Count One of the complaint charges Hutton with violation of section 10(b) of the Securities Exchange Act of 1934, 15 U.S.C. § 78j and Rule 10(b)-5 promulgated thereunder. This securities fraud claim is challenged in the present motion on three grounds: (1) the opinions and predictions which are alleged to have been misrepresentations cannot form a basis for liability; (2) the statute of limitations had expired on this claim prior to the filing of the complaint; and (3) fraud is not pleaded with the necessary specificity. I will address each of these contentions in this order.
a) Opinions and predictions as misrepresentations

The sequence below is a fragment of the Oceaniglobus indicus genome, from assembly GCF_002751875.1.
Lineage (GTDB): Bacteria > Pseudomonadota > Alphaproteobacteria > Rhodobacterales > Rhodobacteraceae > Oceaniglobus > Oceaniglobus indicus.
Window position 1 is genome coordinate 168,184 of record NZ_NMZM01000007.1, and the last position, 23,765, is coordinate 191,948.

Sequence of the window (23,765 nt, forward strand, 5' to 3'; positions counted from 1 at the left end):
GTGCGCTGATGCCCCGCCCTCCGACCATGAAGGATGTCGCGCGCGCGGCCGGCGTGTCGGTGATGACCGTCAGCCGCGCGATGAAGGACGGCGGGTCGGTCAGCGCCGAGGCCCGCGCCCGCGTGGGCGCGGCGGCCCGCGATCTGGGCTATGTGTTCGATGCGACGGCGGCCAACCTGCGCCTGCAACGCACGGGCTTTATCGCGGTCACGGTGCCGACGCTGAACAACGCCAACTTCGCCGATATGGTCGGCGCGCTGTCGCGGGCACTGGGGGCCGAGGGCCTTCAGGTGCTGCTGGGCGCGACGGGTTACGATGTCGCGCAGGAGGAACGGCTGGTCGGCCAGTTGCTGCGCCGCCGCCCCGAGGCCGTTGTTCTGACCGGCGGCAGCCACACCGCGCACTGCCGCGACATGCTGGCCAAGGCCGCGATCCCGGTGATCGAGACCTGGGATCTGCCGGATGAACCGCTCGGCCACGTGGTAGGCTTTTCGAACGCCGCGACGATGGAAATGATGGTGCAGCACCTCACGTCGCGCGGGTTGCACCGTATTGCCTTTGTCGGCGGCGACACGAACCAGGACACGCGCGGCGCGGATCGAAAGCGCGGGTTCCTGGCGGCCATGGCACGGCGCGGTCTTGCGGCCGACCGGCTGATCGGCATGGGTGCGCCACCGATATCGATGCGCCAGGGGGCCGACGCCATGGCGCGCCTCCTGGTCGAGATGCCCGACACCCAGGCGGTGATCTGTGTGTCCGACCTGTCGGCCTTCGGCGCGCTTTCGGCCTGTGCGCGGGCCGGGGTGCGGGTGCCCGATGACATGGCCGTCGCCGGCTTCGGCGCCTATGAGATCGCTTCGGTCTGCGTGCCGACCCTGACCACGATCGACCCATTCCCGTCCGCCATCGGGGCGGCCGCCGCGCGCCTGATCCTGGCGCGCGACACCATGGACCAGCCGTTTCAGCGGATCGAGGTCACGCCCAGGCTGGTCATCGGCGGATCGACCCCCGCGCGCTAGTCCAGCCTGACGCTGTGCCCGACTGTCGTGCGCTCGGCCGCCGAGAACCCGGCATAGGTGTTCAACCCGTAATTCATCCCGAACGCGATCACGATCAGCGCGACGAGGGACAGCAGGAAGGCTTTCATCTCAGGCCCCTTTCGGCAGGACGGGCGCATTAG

Count One alleges that defendant misrepresented to plaintiffs that the proposed investment in Energy Resources (1) was a low risk investment; (ii) would yield a three-to-one return on fifty percent of the proceeds which would be invested in low risk development wells; (iii) would call for fifty percent of the proceeds to be invested in controlled exploratory drilling; (iv) would involve a large number of wells to minimize the risk; and (v) was likely to produce a six-to-one return on investment over time. Count One also charges that defendant stated that there was minimal risk that the letters of credit to be provided by plaintiffs would be called. Hutton contends that this type of misrepresentation may not form the basis for a securities fraud claim. Hutton cites numerous cases for the proposition that expressions of opinion and predictions are not actionable as fraud. Defendant's brief at 11. However, defendant recognizes that under certain "limited circumstances" a fraud claim may be asserted on the basis of misrepresentations of opinion. Opinions or predictions not made in good faith or made with the knowledge that they are not based upon a sound, factual or historical basis are actionable under section 10(b) and rule 10(b)-5. See, e.g., Marx v. Computer Sciences Corporation, 507 F.2d 485 (9th Cir. 1974); Eichen v. E.F. Hutton & Co., Inc., 402 F. Supp. 823, 829 (S.D. Cal. 1975); Schuller v. Slick Corporation, [1974-1975 Transfer Binder] CCH Fed. Sec. L. Rep. P95,065 (S.D.N.Y. 1975); Nicewarner v. Bleavins, 244 F. Supp. 261, 264 (D. Colo. 1965). Hutton contends that the complaint fails to allege the necessary bad faith or scienter to support liability for these allegedly faulty predictions and opinions and therefore Count One must be dismissed.